We’re a dog family. I can’t remember a time when we didn’t have a dog. When I was a baby, we had two golden Labs – Cain and Abel. I don’t remember them at all, but I do remember a golden collie named Lassie. I must have been 4 when we got her. She was sweet and silly, and was run over by a car and killed a few years later. It was my first heartbreak so I remember very clearly. I was in Sunday school then and was glad that there was a heaven, so she’d be waiting for me up there. When my Sunday school teacher said that dogs didn’t have souls, and therefore would not be in heaven, I decided I’d rather go to Hell.
After Lassie we had a nutty poodle called Puppy, a lovely German Shepherd named King, and Hesse. I can’t talk about dogs without mentioning Hesse. She was a rescue shepherd, gotten from the dog pound when she was just nine months old. She’d been severely mistreated, her shoulder had been broken, and she would duck her head and cringe when you went to pet her. We were young when we got her – my brother was 4, my sister 6 and me 7. When she realized we were her forever family, and that we loved her, she became the most amazing dog in the world. She would babysit us – barking if we went in our pool, grabbing my brother by the bathing suit and preventing him from swimming. She stood on the edge and watched, and if we went underwater she’d bark until we came up for a breath. She was our guard dog, and never barked if someone we knew knocked on the door – only when a stranger was outside. She loved children. The whole neighborhood mourned her when she died from a tick bite. She was too young, only 9. We stayed home from school the day she died, huddled on the couch, bereft.
The dog I have today is called Auguste. He’s actually the family’s dog, my daughter’s dog, mine, my sons’ and husband’s. We all treat him differently – he’s a family member, another child. We’ve never been without a dog in the family. Our first dog was Fudge.She was my sons’ birthday present when they turned 5. They were in kindergarten, and we spelled it out in front of them so it wouldn’t ruin the surprise. “We’re going to get your present today, we told the twins. It’s a D-O-G.” Turns out they were expecting GI-Joes. But they loved Fudge. She was the twins’ dog from day one. She was their guardian, she slept on the foot of Alex’s bed for all her life, opening his bedroom door when everyone had gone to bed and sneaking back into her doggie bed at dawn, before anyone was up. She could open any door or window and was deathly afraid of thunderstorms. She was a destructor – chewing shoes, chairs, rugs…our living room rug still has the ragged edge that she chewed off it. She was amazing, standing next to the boys and baring her teeth when anyone dared get too close. She did the same when Julia was born, stationed next to her stroller – silently snarling at anyone who came over to admire the baby. They were Her children. We would say, “Go get Sebi”, and off she’d run, taking him gently by the hand, leading him back to us.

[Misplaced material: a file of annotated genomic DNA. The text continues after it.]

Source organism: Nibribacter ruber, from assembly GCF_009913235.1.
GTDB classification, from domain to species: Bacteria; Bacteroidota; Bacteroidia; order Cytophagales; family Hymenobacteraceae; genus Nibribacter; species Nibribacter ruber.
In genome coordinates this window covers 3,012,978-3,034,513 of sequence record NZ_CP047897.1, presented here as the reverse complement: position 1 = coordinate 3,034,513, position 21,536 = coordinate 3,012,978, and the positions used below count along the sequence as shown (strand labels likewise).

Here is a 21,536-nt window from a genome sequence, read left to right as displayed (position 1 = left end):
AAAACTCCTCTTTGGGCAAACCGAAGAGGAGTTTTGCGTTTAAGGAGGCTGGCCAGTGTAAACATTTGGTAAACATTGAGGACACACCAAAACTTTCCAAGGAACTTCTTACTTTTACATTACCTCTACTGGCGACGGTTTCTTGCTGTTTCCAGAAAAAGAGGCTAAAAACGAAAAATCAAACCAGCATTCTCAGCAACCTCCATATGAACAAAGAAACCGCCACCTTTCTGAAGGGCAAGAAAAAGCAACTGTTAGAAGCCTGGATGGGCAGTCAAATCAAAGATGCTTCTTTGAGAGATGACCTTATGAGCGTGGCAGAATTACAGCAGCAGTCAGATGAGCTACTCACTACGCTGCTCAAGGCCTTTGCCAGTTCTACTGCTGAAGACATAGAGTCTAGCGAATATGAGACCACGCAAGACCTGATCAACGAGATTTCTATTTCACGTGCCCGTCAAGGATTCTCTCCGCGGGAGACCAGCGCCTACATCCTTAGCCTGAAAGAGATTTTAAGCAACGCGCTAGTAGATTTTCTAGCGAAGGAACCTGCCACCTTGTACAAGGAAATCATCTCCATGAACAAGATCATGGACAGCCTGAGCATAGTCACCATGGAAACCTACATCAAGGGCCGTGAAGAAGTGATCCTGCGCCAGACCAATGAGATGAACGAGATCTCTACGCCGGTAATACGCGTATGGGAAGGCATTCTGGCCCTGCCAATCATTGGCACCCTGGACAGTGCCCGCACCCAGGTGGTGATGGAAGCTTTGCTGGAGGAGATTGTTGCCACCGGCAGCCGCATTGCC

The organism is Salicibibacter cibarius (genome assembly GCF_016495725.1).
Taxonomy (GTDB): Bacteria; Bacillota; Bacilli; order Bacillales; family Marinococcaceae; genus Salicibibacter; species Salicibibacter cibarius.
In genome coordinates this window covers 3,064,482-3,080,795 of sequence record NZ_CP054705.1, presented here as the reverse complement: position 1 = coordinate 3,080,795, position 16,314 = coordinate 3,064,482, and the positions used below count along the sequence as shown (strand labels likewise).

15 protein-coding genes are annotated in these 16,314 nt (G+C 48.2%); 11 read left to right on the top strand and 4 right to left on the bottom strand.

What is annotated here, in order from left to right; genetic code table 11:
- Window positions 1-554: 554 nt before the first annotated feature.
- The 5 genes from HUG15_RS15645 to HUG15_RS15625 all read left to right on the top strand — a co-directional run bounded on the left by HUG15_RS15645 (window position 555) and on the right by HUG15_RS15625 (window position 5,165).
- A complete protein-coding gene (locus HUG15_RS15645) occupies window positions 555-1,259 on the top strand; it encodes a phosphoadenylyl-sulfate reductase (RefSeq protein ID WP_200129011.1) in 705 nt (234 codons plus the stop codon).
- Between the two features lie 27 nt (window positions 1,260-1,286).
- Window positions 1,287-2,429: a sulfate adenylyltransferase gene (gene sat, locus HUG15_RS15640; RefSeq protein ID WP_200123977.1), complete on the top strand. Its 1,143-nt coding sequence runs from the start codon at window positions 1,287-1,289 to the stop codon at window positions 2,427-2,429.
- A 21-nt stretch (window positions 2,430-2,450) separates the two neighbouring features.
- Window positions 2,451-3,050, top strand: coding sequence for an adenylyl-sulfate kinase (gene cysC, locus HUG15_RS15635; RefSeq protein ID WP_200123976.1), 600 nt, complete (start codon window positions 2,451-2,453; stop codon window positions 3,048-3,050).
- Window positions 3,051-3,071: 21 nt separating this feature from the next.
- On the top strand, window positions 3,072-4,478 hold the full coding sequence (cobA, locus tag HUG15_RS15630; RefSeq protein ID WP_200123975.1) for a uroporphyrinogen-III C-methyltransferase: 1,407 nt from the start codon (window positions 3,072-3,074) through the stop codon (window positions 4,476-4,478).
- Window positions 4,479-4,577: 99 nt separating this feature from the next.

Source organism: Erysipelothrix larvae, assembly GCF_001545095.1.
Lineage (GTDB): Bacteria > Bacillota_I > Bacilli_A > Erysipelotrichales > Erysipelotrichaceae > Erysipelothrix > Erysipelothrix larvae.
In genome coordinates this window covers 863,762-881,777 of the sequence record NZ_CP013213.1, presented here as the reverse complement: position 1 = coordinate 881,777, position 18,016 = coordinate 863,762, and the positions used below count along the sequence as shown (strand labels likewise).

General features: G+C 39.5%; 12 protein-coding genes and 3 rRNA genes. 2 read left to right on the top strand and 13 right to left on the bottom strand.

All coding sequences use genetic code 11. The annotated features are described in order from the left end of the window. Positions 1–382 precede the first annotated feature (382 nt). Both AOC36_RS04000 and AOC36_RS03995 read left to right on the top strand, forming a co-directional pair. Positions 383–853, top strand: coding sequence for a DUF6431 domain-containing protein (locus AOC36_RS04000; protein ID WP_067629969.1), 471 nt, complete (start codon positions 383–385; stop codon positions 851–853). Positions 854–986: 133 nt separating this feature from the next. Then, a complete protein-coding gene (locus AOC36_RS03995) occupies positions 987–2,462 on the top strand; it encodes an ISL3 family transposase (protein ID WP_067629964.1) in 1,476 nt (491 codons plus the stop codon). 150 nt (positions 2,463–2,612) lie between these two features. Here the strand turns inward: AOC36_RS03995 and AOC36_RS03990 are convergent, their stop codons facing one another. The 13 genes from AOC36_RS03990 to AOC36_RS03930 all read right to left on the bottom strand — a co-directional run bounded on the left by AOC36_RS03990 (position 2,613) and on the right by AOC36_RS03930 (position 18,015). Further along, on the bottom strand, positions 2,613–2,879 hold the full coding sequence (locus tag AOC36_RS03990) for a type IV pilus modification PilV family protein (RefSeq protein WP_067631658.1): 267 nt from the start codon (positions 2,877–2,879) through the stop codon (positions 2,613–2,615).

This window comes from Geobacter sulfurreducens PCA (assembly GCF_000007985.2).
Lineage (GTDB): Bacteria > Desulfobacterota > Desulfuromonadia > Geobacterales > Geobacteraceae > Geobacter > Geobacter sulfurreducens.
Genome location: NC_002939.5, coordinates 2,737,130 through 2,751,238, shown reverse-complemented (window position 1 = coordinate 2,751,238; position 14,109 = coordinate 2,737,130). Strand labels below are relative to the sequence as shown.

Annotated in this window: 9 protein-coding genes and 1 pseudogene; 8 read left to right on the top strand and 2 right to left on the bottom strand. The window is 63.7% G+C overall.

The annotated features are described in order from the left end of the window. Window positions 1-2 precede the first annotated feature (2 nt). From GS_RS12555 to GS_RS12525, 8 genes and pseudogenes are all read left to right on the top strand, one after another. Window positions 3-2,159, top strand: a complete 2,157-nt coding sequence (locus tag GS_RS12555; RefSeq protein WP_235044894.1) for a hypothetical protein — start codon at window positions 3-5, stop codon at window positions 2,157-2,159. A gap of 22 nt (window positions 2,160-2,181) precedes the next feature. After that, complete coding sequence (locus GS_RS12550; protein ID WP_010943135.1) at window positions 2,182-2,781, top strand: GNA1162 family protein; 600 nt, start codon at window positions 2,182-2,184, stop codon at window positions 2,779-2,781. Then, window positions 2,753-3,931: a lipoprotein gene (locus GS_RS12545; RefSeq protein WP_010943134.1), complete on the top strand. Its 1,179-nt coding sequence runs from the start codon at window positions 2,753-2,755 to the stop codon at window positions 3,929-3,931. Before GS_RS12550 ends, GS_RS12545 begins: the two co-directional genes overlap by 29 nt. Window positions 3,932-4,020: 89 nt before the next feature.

She died of acute leukemia. In less than a week, she’d gotten sick and died. It was too sudden. She was only eleven. We waited a year before thinking of getting another dog.Because it can never be just a dog. It’s adopting a member of the family. Fudge had been a black Labrador, my husband, when I’d met him, had had a yellow Lab. We decided to get a chocolate Lab. Her name was Rusty. We got her from a breeder who didn’t want her because she had an undershot jaw. “Look,” said the breeder, showing us the puppy. She peeled back Rusty’s lips and showed us the bottom teeth overlapping the top ones, like a bulldog’s. “I’ll give her to you for the price of her vet bills.” We took her, and brought her to the vets a month later for her puppy shots. The vet looked at her jaw when we told him she was defective. He peered at her teeth. “She’s perfect,” he said. We decided she’d been holding her mouth like that so we’d adopt her.
Rusty was the perfect dog. Never cried, never chewed, never dug holes and was house-trained in minutes, it seemed. She and my daughter were inseparable. When she was 7, she showed signs of getting old. We decided she needed a puppy to keep her active and young. We got Auguste, who Rusty adopted after first loving him, then deciding she’d had enough, then finally accepting he was here for good, and she might as well get used to it (although she encouraged him to escape from the garden as much as possible by showing him where the holes in the fence were. “Bye bye Auguste! Don’t forget to write!”)
But there is a terrible problem with dogs. They die too soon. They don’t live as long as we want. We want them to live with us forever, to grow old when we do, instead of suddenly, shockingly aging into arthritic dementia while we are still young. Rusty was poisoned twice in her youth, and the first time barely survived. The vet said she’d never make it to old age, and her kidney’s failed her when she was just 10. My daughter still has her dog collar in her room – and when she sees it, she cries.
Auguste is elderly now. I don’t want to look into the future – with him, it’s all in the present. He makes me see each day as it is. And maybe that is one of the gifts of dogs.